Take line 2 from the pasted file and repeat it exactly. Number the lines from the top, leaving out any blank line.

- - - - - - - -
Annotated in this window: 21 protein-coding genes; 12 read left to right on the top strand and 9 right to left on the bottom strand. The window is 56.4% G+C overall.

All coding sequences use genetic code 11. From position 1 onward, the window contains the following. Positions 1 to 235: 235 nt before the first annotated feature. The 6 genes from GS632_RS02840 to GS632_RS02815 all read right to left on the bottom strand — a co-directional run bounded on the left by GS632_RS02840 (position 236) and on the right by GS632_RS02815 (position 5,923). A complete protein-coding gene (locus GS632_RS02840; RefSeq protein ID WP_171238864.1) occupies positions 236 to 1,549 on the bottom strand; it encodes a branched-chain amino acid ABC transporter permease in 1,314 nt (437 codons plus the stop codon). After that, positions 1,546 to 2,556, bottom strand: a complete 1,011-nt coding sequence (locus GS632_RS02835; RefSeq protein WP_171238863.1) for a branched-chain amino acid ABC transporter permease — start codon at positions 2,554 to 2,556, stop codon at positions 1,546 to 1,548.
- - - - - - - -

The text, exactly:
All coding sequences use genetic code 11. From position 1 onward, the window contains the following. Positions 1 to 235: 235 nt before the first annotated feature. The 6 genes from GS632_RS02840 to GS632_RS02815 all read right to left on the bottom strand — a co-directional run bounded on the left by GS632_RS02840 (position 236) and on the right by GS632_RS02815 (position 5,923). A complete protein-coding gene (locus GS632_RS02840; RefSeq protein ID WP_171238864.1) occupies positions 236 to 1,549 on the bottom strand; it encodes a branched-chain amino acid ABC transporter permease in 1,314 nt (437 codons plus the stop codon). After that, positions 1,546 to 2,556, bottom strand: a complete 1,011-nt coding sequence (locus GS632_RS02835; RefSeq protein WP_171238863.1) for a branched-chain amino acid ABC transporter permease — start codon at positions 2,554 to 2,556, stop codon at positions 1,546 to 1,548.